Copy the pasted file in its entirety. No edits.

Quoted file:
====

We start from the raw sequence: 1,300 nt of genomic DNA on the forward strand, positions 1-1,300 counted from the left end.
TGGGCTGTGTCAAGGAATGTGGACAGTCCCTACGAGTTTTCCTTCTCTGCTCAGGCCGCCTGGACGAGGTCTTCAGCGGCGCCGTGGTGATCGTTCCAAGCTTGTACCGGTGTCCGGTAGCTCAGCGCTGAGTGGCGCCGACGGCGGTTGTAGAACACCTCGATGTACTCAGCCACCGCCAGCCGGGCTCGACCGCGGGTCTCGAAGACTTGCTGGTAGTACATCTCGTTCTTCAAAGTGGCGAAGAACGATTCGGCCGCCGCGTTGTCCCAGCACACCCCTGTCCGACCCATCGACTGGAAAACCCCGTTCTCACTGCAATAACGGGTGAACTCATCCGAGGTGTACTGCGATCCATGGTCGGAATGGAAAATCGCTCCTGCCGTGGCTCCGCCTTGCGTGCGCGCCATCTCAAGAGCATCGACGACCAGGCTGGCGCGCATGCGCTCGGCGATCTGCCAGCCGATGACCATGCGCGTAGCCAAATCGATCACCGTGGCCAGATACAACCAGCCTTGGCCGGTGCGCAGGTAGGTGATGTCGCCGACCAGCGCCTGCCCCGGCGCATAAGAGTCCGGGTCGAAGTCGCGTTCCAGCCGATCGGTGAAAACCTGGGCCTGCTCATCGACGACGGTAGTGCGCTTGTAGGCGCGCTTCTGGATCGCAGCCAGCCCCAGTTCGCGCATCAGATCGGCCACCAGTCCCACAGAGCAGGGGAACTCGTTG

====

We start from the raw sequence: 1,300 nt of genomic DNA on the forward strand, positions 1-1,300 counted from the left end.
TGGGCTGTGTCAAGGAATGTGGACAGTCCCTACGAGTTTTCCTTCTCTGCTCAGGCCGCCTGGACGAGGTCTTCAGCGGCGCCGTGGTGATCGTTCCAAGCTTGTACCGGTGTCCGGTAGCTCAGCGCTGAGTGGCGCCGACGGCGGTTGTAGAACACCTCGATGTACTCAGCCACCGCCAGCCGGGCTCGACCGCGGGTCTCGAAGACTTGCTGGTAGTACATCTCGTTCTTCAAAGTGGCGAAGAACGATTCGGCCGCCGCGTTGTCCCAGCACACCCCTGTCCGACCCATCGACTGGAAAACCCCGTTCTCACTGCAATAACGGGTGAACTCATCCGAGGTGTACTGCGATCCATGGTCGGAATGGAAAATCGCTCCTGCCGTGGCTCCGCCTTGCGTGCGCGCCATCTCAAGAGCATCGACGACCAGGCTGGCGCGCATGCGCTCGGCGATCTGCCAGCCGATGACCATGCGCGTAGCCAAATCGATCACCGTGGCCAGATACAACCAGCCTTGGCCGGTGCGCAGGTAGGTGATGTCGCCGACCAGCGCCTGCCCCGGCGCATAAGAGTCCGGGTCGAAGTCGCGTTCCAGCCGATCGGTGAAAACCTGGGCCTGCTCATCGACGACGGTAGTGCGCTTGTAGGCGCGCTTCTGGATCGCAGCCAGCCCCAGTTCGCGCATCAGATCGGCCACCAGTCCCACAGAGCAGGGGAACTCGTTG